- Drink plenty of hot fluids: Hot drinks or a cup of hot herbal tea can make you feel better. Hot liquids may relieve your nasal congestion, prevent dehydration and soothe discomfort due to a sore throat. Try sipping herbal tea, lemon water, or warm broth. Soups, especially chicken soup, may help thin mucus and relieve aches and congestion. Try to take a hot drink before going to bed if you can’t sleep at night. Add a spoonful of honey to your herbal or lemon tea to help you sleep soundly and relieve your cough. However, avoid giving honey to a baby younger than one-year-old. Drinking hot fluids may loosen mucus and reduce nasal congestion. It also can help with headaches and fatigue. Keep a glass or bottle handy and refill it with water.
- Sleep: It will recharge your body. Insufficient sleep may weaken your immunity. It is one of the best medicines for a cold. Go to bed early and take naps during the day until you feel better. Place extra pillows under your head to ease sinus pressure and help you breathe more easily. Prop yourself up with pillows to help relieve a cough.
- Gargle with warm salt water: Gargling will moisten your throat and may provide temporary relief. Gargle with half a teaspoon of salt dissolved in one cup of warm water a few times a day. It will soothe your sore throat and ease the throat swelling.
- Blow your nose: Blowing your nose gently in the right way may help clear a stuffy nose. However, avoid blowing it hard.
- Take a hot steamy shower: Moisture in the air can ease your breathing. The stream can moisten your scratchy sore throat and reduce stuffy nasal congestion. Therefore, a hot shower may provide you with much relief and relax your muscles.
- Humidifier: A good humidifier may help add moisture to the air and soothe your dry sinuses.
- OTC medicines: These may help to ease your symptoms, but they will not make your cold go away any faster. Moreover, you must consult your pediatrician before giving any OTC medicine to a child under the age of six years old. You can take the following OTC medicines.
- Pain relievers: You can take acetaminophen for your fever and aches. If you are taking any cold medicine, then you must check whether it already contains the pain reliever along with cold medications. Consult your doctor if you are confused. It can be dangerous if you are getting the same ingredient in different remedies. Therefore, read the label carefully and avoid a combination of medicines.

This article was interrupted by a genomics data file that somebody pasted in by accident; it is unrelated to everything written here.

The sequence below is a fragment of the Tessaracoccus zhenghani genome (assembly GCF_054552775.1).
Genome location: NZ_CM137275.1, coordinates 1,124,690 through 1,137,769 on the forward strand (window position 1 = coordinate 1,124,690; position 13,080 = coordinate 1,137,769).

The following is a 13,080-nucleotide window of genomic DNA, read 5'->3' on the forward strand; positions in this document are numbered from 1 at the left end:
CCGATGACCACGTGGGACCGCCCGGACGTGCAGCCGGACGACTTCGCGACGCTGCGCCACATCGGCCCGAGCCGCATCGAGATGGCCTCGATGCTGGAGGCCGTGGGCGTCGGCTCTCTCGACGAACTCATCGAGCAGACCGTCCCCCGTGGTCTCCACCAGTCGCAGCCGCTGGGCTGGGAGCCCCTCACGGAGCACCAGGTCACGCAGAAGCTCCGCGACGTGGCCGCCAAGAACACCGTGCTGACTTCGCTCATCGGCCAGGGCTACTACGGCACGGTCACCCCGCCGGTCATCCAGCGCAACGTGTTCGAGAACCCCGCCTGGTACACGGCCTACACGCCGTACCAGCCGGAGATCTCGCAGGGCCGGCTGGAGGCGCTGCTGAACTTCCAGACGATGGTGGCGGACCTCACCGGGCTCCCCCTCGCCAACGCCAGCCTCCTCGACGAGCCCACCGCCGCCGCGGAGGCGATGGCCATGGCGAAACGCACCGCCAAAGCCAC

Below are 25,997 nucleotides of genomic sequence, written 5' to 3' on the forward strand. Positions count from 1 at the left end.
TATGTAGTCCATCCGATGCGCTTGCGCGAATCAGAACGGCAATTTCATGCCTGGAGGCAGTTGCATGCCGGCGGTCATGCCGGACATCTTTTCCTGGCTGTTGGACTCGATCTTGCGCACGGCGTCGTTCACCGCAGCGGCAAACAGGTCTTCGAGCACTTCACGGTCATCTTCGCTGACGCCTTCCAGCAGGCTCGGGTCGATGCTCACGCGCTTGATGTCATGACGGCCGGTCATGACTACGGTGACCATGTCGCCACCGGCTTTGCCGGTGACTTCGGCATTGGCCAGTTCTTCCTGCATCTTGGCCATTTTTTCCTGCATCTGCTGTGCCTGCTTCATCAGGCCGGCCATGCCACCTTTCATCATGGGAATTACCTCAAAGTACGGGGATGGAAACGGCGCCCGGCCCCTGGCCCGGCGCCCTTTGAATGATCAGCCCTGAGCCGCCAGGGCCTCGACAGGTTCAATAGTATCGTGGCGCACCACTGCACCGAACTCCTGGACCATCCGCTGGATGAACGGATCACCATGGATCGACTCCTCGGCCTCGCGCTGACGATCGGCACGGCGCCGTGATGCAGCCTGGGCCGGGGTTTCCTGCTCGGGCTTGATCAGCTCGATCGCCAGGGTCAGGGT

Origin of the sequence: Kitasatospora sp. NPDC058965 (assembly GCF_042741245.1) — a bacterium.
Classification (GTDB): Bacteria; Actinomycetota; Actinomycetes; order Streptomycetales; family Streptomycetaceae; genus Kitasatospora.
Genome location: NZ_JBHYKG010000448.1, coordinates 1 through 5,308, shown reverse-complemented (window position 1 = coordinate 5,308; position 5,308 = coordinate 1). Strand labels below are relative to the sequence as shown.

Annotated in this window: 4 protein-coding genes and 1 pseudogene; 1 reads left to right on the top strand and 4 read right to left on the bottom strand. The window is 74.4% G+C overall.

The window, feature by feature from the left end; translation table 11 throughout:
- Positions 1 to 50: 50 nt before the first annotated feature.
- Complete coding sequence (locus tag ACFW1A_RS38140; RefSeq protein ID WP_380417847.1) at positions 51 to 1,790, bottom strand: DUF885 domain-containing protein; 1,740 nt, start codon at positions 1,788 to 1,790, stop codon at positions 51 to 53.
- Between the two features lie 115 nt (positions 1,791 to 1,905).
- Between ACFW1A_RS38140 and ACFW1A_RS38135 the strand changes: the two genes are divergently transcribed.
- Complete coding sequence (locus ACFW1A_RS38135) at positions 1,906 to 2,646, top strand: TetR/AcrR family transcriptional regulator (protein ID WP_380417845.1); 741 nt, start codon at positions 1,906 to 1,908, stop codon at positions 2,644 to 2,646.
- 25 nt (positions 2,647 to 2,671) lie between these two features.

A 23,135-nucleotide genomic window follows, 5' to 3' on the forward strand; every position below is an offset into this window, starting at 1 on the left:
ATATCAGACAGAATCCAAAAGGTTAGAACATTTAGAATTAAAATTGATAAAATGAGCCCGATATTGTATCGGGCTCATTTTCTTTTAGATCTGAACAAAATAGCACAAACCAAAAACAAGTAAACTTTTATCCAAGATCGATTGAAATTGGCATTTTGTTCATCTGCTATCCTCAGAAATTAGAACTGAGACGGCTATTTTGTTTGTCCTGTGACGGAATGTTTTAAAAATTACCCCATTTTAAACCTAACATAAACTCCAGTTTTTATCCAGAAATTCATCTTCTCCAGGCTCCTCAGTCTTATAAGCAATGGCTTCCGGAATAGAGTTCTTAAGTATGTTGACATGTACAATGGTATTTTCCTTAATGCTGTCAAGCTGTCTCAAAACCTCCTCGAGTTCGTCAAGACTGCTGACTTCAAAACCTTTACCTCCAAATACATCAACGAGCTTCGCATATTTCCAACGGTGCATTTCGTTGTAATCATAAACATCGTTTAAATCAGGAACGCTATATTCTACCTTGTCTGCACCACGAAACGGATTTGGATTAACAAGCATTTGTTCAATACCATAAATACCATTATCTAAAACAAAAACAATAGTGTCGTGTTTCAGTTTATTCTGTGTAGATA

- Lozenges: Lozenges may soothe your throat soreness for some time. Avoid lozenges in kids younger than five years old.
- Decongestant: Use a decongestant to relieve nasal and airway stuffiness. It shrinks nasal blood vessels and opens up your airway. However, using too much decongestant may worsen the congestion; therefore, avoid using it for more than three days.
- Antihistamines: These can dry up your runny nose. These drugs block the chemical that causes sneezing and sniffling. Cetirizine is one example. Antihistamines along with decongestants may help you more.
- Expectorant: If you have mucus in your lungs, taking an expectorant may help loosen it. However, consult your pediatrician before giving it to your child or if you are asthmatic.
- Mentholated salve: Use small dabs of salve containing menthol, eucalyptus, and camphor to help to relieve a stuffy nose. However, apply it only on the outside and avoid putting it inside the nose.
- Avoid antibiotics: Antibiotics may not help if you have a viral infection. It may make it harder for your body to fight future bacterial infections if you are taking them unnecessarily.
Why do you catch a cold?
There are many different respiratory viruses, bacteria, and other germs that can cause common cold or nasopharyngitis. Each year, one billion people in the United States get sick with a cold.
More than 200 different viruses are known to cause the common cold. Rhinoviruses are the most common reason behind viral colds. Coronavirus (COVID-19) has impacted human life and has turned fatal for some people. Other viruses that can cause a cold include a respiratory syncytial virus, human parainfluenza viruses, adenovirus, and human metapneumovirus. These flu viruses, bacteria, and other germs can be everywhere and anywhere in our environment. Touching doorknobs and infected surfaces, shaking hands with sick people, and constantly visiting crowded places may spread the infection.
Mostly, people get colds in the winter and spring, but some may get them any time of the year. It may give you a sore throat, runny nose, headache, body aches, and cough, or sometimes a fever. These annoying symptoms are part of the natural healing process of the immune system. Mostly, these signs disappear within 7 to 10 days. However, if you have weak immunity, asthma, or another respiratory condition, you may require help to recover.